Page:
Two popular television shows on MTV deal with teen pregnancy — Teen Moms and 16 and Pregnant. A recent Los Angeles Times article takes a look at the show and the fact that some of its stars are now tabloid fodder — especially the ones who have gotten in trouble with the law. The show does present the struggles that these young parents face. The story cites a survey commissioned and published by the National Campaign to Prevent Teen and Unplanned Pregnancy that found 93 percent of youth surveyed at various Boys and Girls Clubs of America said they agreed that they learned teen parenthood was “harder than [they] imagined” after watching an episode of “16 and Pregnant.” That message, says Amy Kramer, director of the campaign, is the show’s important takeaway, the article states.
What do you think about the show? Should these young men and women become instant tabloid celebrities?
Many of us grew up reading Beverly Cleary‘s novels, which include the Beezus and Ramona series. Cleary turns 95 tomorrow, and the New York Times recently profiled the author. It is a fascinating read about an author whose books have been part of so many people’s childhoods. Below is one of my favorite paragraphs from the New York Times profile.
“How does Cleary explain her popularity? ‘I wrote books to entertain,’ she told me. People often asked what she was trying to teach in her books. She would reply, ‘I’m not trying to teach anything!’ This was the same attitude she had when she was first reading. ‘If I suspected the author was trying to show me how to be a better behaved girl, I shut the book,’ she remembered.”
Daniel Radcliffe, the actor best known for portraying Harry Potter in the movie franchise of the same name, is starring on Broadway in a revival of How to Succeed in Business Without Really Trying. Both the Los Angeles Times and New York Times gave lukewarm reviews, but comments on the New York Times’ website indicate audiences are enjoying the show.
Last night’s Academy Awards were among the most predictable and boring of the past few years. Basically everyone who was expected to win did win — I was hoping for an upset in one of the major awards, such as The Hurt Locker taking Best Picture over Avatar in 2010. Hosts Anne Hathaway and James Franco fell flat. Hathaway did a good job, and she probably would have fared better solo or with a co-host who seemed to care. About halfway through the show, Franco seemed to lose interest. I say bring back Hugh Jackman. He did a great job a couple of years ago. Jackman and Hathaway would make a great song-and-dance duo.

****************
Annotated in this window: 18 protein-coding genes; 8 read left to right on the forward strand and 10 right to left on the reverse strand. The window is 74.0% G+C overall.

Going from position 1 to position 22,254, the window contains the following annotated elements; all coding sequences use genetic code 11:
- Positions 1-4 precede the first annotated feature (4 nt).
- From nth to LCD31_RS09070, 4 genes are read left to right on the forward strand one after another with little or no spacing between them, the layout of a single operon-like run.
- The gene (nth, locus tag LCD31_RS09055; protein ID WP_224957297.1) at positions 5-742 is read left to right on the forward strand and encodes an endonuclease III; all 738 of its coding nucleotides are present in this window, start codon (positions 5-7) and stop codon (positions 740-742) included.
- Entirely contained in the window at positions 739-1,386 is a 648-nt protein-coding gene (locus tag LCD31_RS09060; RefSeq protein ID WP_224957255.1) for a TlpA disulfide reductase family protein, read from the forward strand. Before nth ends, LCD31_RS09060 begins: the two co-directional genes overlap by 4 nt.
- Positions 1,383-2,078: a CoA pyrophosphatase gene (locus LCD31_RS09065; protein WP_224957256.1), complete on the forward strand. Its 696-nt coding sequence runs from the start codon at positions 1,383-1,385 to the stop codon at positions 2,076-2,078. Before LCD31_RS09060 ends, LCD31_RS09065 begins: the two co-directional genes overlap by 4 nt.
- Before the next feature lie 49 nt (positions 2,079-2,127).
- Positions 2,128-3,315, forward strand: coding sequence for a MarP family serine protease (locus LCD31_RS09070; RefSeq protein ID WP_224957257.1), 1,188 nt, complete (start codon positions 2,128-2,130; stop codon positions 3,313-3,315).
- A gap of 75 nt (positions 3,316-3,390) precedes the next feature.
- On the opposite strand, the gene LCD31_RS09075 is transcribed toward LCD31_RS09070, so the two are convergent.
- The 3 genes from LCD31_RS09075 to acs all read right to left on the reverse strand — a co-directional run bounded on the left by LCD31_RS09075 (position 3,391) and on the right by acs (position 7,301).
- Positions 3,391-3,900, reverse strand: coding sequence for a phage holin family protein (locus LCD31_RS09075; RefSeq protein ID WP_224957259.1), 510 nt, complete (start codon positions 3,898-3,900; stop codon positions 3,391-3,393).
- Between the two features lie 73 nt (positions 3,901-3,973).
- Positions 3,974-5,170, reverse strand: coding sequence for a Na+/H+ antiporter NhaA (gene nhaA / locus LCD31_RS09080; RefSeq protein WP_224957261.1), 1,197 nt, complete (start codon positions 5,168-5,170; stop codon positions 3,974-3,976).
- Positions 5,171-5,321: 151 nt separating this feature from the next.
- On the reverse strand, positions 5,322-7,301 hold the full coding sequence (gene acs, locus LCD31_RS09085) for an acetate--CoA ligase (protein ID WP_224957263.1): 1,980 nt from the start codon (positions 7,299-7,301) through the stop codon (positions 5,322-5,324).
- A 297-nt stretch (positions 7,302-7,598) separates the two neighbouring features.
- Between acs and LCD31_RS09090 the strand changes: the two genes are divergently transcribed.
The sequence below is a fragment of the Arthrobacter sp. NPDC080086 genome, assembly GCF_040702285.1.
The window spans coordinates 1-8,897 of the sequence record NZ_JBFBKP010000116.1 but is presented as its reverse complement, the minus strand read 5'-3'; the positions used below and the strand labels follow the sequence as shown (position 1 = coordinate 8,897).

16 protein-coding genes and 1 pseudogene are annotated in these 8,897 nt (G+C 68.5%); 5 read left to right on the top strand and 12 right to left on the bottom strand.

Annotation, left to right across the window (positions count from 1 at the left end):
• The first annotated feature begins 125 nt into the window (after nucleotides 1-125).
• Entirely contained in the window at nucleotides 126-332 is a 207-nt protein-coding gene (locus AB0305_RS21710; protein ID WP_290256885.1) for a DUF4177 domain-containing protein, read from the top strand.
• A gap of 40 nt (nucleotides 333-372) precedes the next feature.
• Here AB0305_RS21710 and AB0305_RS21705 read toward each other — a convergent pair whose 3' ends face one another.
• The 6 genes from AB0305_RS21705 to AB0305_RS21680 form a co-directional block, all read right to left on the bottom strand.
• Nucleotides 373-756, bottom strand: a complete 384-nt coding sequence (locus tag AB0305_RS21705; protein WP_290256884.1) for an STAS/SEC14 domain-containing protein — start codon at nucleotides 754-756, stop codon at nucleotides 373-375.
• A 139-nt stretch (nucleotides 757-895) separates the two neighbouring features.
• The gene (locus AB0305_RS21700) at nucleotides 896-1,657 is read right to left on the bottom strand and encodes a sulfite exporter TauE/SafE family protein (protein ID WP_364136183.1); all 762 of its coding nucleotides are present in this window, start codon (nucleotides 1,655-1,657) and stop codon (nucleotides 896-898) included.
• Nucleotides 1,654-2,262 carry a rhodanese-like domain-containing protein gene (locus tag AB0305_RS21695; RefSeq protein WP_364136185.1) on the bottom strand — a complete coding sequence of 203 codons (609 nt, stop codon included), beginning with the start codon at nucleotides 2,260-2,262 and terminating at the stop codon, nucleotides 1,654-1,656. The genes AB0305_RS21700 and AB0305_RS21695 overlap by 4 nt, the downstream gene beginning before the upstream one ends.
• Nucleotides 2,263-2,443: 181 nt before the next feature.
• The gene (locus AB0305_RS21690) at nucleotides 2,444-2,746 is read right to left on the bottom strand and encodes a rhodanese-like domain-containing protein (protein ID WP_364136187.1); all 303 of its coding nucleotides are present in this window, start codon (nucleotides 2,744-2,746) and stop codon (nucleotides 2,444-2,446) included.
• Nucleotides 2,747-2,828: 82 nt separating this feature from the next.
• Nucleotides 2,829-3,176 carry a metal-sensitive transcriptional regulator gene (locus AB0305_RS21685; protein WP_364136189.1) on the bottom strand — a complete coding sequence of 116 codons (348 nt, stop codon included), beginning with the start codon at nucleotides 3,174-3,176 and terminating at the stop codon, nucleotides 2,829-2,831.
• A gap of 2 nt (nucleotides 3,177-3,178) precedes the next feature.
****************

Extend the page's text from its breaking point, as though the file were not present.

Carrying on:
Here are some post-Oscar links:
The Los Angeles Times lists the Best and Worst moments of the Oscars.
Time reviews the awards ceremony.
Entertainment Weekly’s Ken Tuckers gives a positive review of the Academy Awards hosts.
Here is the complete list of winners — and the show’s opening skit.
It’s almost time for the Academy Awards, and I’ve actually seen two of the movies nominated for Best Picture: The King’s Speech and True Grit. Though I’ve not seen the other eight films, I have trouble imagining Colin Firth losing the Best Actor award — though stranger things have happened in Academy history. The Los Angeles Times provides a behind-the-scenes look at Oscar preparation. The newspaper has other, pre-Oscar coverage, including Award Season Hits and Misses.
Other interesting L.A. Times stories:
A look the locations used to shoot The King’s Speech.
Casting directors would like their own Oscar category.
Speculation on why Natalie Portman might not win Best Actress.
The New York Times has an interactive Oscar ballot where you can share Oscar picks with your Facebook friends.
Some of the most popular television series have been “spun-off” from other hit shows, such as Cheers and Frasier or All in the Family and The Jeffersons. But often, spin-offs don’t live up to their predecessors. Entertainment Weekly listed the 15 Worst TV Spin-offs Ever. I hadn’t heard of several, including Baywatch Nights and AfterMASH. What’s your least favorite spin-off? Do you have a favorite?
Lady Gaga‘s latest single, Born This Way, debuted at No.1 on the Billboard Hot 100 chart. It is the 1000th song to hit No. 1. Check out Billboard for the list of number ones, going back to Ricky Nelson‘s 1958 hit, Poor Little Fool.